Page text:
"Do you honestly not know the answer?"
She looked at me expectantly.
Fine. If she was going to make me say it, I wouldn't back down. I could tango with the ice bitch if that's what she wanted.
"By now, I think you're well aware of how I feel about you." I took a moment to assess her expression, and when I was sure it was safe, I continued. "I think you're wasting your time with Jesse. I don't care what you say; I don't think anyone could be happy in a relationship like that." Rainie continued to fold her laundry and stuff it into her suitcase, pretending that my words meant nothing to her.
I hate that. Why do people think it's such a great defence mechanism? Pretending you're deaf when someone's telling you something you don't want to hear is ridiculous. At least do something equally cowardly but more believable, like pretending you forgot you had to be somewhere and have to leave immediately.
"I know there's an age difference between us. But we were friends, weren't we? We were great friends. And we can be a great couple."
There. That was basically a trial proposal. Once we dated for a couple of years, I'd polish it up and present it to her again with a ring.
Rainie appeared conflicted. "It's... weird," she breathed.
"It's not weird!" I insisted. "What's weird is that you're fighting this. I don't believe you when you say you're only in it for the celebrity perks. Nobody's that heartless. And I know you have feelings for me, you're just too stubborn to let them show."
Sighing, Rainie muttered, "You know, you're a pretty confident ki.... guy."
Progress. She retracted the ‘kid' comment. My heart throbbed with hope, even if it was just for a second.
"There's no reason not to be," I replied smoothly.
"Fear of rejection, perhaps?" she suggested.
I smiled lazily. "Never let the fear of striking out keep you from playing the game."
"Wise beyond your years, Jonas."
"It's not a matter of striking out for me," I commented, leaning back in the chair and crossing my arms. "It's a matter of patience. So far, you're doing a good job of testing it."
She chuckled with a shake of her head. "How long can you hold out?"
"How long can you resist me?"
Placing a pile of folded clothes into her suitcase, she stopped to stare at me. "I think we both know I've given in before."
"Twice," I chirped.
It was at this moment that Lesbian Friend poked her nosey little face through the door. "I gathered up some shit for you to take home with you," she said, waltzing into the room to hand Rainie an overflowing shopping bag. "It'll go bad if it stays here."
Rainie pouted. "But I already have so much stuff..."
"Take it, babe." Lesbian Friend thrust the bag into her hands with a giggle and left the room without offering me a single glance.
1) Babe? Definitely into Rainie.
2) Ignore me? Horrible hostess. Horrible.
I wondered if she and Rainie had naked slumber parties. Pillow fights. Games of Twister. Drunken confessions of hidden love. Normally, I would have admitted that this was my dream come true, but not with Rainie. She was mine, and I was tired of sharing her.
"What?" Rainie asked me, setting the bag by her door.
"You're thinking," she replied with a frown.
"I'm always thinking."
"Sometimes I can't read your face."
"Sometimes you can?"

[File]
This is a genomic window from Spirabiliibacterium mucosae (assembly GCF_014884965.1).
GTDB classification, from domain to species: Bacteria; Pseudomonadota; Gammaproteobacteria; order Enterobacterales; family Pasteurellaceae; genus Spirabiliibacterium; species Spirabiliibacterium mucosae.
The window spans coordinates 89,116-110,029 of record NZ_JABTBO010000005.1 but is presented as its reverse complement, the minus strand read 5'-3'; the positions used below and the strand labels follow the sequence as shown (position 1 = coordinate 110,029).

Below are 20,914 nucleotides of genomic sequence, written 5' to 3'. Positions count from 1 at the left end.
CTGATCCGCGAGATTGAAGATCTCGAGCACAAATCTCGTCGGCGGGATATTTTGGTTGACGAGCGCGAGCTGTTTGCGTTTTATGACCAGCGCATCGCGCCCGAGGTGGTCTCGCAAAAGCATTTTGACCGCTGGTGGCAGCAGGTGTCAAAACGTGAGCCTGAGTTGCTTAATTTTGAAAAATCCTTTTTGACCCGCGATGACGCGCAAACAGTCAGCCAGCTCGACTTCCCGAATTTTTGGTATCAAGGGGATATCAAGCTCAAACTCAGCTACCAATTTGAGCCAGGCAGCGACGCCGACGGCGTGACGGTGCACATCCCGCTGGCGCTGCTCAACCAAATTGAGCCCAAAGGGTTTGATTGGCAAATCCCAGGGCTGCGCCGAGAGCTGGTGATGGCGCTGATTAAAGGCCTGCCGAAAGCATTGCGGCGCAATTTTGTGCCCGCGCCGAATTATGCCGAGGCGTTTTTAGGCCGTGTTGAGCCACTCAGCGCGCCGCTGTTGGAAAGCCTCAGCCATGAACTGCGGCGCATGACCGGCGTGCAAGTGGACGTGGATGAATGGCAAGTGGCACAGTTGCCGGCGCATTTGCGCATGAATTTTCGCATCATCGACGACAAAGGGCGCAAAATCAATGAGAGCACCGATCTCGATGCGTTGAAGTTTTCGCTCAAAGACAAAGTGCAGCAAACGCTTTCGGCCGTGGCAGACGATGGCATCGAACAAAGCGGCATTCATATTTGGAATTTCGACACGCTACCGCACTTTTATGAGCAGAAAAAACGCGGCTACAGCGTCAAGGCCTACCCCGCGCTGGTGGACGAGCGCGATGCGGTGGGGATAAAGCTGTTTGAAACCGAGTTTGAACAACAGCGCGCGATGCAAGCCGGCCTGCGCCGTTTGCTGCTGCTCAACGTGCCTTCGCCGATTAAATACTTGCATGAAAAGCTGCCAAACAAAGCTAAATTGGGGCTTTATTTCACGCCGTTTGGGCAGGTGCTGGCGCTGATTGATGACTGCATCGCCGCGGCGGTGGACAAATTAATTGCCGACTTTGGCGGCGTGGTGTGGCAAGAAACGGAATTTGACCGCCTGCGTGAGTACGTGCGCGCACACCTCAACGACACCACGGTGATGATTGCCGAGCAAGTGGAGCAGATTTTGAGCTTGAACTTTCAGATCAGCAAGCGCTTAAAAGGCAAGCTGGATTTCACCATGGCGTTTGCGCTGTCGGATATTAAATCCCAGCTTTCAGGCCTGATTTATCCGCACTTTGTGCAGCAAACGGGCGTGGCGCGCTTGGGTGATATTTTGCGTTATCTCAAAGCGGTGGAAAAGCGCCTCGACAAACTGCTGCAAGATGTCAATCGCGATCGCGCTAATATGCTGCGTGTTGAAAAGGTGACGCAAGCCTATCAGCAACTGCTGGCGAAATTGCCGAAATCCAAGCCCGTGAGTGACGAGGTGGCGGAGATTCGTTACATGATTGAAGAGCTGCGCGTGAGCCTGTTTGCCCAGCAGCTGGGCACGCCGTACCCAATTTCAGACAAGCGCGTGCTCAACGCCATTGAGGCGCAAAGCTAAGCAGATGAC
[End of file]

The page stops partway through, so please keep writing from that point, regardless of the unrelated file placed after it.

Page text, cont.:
"Sometimes," she confirmed with a nod of her head.
I watched her finish her packing. It only took a few minutes. When she was done, she put some of her clothes in drawers, and the rest went in a neat pile on the floor of her closet. She clapped her hands together as she scanned her room, satisfied with a job well done. As if she'd forgotten my presence, her eyes suddenly landed on me.
"Question for you."
I shrugged. "Anything."
"Why are you so interested in me? If it were anyone else, I would say it was creepy. You're always looking at me. Whenever our eyes meet, even if it's from across a room, you either look away really fast or you smile."
"Isn't that what it's supposed to be like?" I asked, furrowing my brow. I wasn't going to act ashamed. That would be gutless.
I was about to say ‘falling in love', but I didn't want to freak her out. Instead, my sharp thinking led me to the nonchalant answer of, "That's what happens when you're interested in someone."
"But why me? I have a boyfriend-"
"I saw you first," I interrupted.
"-I'm so much older than you-"
"Not that much older."
"-and there are so many other girls who would be drawn to..." she paused, looking me up and down. "This."
I grinned, pointing to my chest. "This?"
"It's been like, two years, but apparently Miley still holds a grudge. You must be good for something," Rainie joked.
For once, it would be awesome to have a conversation about my love life without the mention of Miley. Just once.
I paused, choosing my words carefully. Finally, I sat up and held my hands in front of me, attempting to explain this as clearly as possible. I didn't want to say it more than once. I made sure Rainie was looking at me as I told her firmly, "I'm not interested in anybody but you."
"What about your Halloween date?"
I shook my head.
"What about your little friend? Pep?"
I suppose it took me longer to respond to this question because I was wondering what she meant by ‘little'. Quite literally, Pep was little - but I had a feeling that Rainie was trying to act superior and indifferent by referencing Pep as my ‘little friend'.
The point is that it took me more than a mere few seconds to respond, and Rainie jumped on my hesitation.